A new online guide to some of our major collections of Scottish literary papers is now available on the Centre for Research Collections website. It provides an overview of fourteen of our most significant twentieth-century collections, covering the literary manuscripts and correspondence of poets George Mackay Brown, Norman MacCaig, Hugh MacDiarmid, Edwin Muir, Sydney Goodsir Smith, Helen Cruickshank, Tom Scott, Andrew Young, Maurice Lindsay, and Duncan Glen, of short-story writer Fred Urquhart, and of historian and biographer Marion Lochhead. There are also pages on novelist John Buchan’s correspondence as literary adviser to Thomas Nelson & Sons Ltd (in our Nelson Archive).
The guide not only lists the most significant literary manuscripts for each writer, but highlights links between the collections, charting correspondence between the featured writers, and mutually inspired creative and critical writings. For each writer, there is also a list of manuscript materials of relevance in other Edinburgh University Library collections. There are further links to online hand-lists and to relevant entries in the Archives and Manuscripts Catalogue.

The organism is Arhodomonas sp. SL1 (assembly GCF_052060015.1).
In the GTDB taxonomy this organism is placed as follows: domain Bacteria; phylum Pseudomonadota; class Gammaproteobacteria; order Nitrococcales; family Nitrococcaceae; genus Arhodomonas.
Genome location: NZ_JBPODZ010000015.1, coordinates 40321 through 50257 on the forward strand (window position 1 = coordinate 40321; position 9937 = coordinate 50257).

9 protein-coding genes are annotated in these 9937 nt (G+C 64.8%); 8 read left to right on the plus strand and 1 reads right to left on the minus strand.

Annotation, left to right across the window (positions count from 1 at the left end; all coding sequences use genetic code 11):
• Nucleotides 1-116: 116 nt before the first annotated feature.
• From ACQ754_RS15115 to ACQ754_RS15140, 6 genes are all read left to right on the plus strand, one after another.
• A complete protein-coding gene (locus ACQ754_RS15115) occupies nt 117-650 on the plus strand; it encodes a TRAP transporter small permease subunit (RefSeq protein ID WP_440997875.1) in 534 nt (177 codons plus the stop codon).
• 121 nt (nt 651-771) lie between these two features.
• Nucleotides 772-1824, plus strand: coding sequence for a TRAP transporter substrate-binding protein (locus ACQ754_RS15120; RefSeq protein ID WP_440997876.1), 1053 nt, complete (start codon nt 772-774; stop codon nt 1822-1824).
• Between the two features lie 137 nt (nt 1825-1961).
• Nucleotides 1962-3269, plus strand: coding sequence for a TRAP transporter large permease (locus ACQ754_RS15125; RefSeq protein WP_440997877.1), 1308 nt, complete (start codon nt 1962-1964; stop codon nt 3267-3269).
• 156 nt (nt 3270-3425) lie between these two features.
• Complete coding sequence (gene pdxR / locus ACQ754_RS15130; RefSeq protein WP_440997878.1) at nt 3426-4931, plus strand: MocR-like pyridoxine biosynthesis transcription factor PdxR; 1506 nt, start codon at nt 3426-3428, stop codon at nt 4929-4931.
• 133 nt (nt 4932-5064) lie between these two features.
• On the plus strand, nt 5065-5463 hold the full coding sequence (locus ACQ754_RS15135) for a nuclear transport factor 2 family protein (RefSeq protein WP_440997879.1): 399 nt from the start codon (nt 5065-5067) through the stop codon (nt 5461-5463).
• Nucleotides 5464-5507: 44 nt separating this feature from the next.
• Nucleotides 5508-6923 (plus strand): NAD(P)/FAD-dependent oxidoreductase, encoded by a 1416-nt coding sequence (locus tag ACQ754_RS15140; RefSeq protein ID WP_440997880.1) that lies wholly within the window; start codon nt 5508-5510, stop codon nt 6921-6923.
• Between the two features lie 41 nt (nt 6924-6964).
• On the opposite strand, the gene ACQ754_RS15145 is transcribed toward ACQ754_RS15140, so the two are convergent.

The literary papers cover a great variety of materials:
- Manuscript and typescript drafts of literary works, such as Norman MacCaig‘s version of the Brecht/Weil song Mack the Knife (above right)
- Correspondence, including George Mackay Brown‘s application for a summer job at Edinburgh University Library (below left)!
- Photographs, such as W. R. Aitken‘s portrait of Hugh MacDiarmid and family on Whalsay, Shetland (above left)
- Other visual materials, such as Sydney Goodsir Smith‘s sketches for staging one of his plays (below right)
In due course, the pages will be expanded to cover smaller Scottish collections and pre-20th-century manuscripts, and to detail our holdings of writers (like Sorley Maclean or Edwin Morgan) for whom we have no discrete named collection. We hope that the guide will provide an invaluable gateway to our collections for anyone interested in researching 20th-century Scottish writing. To explore the site, go to: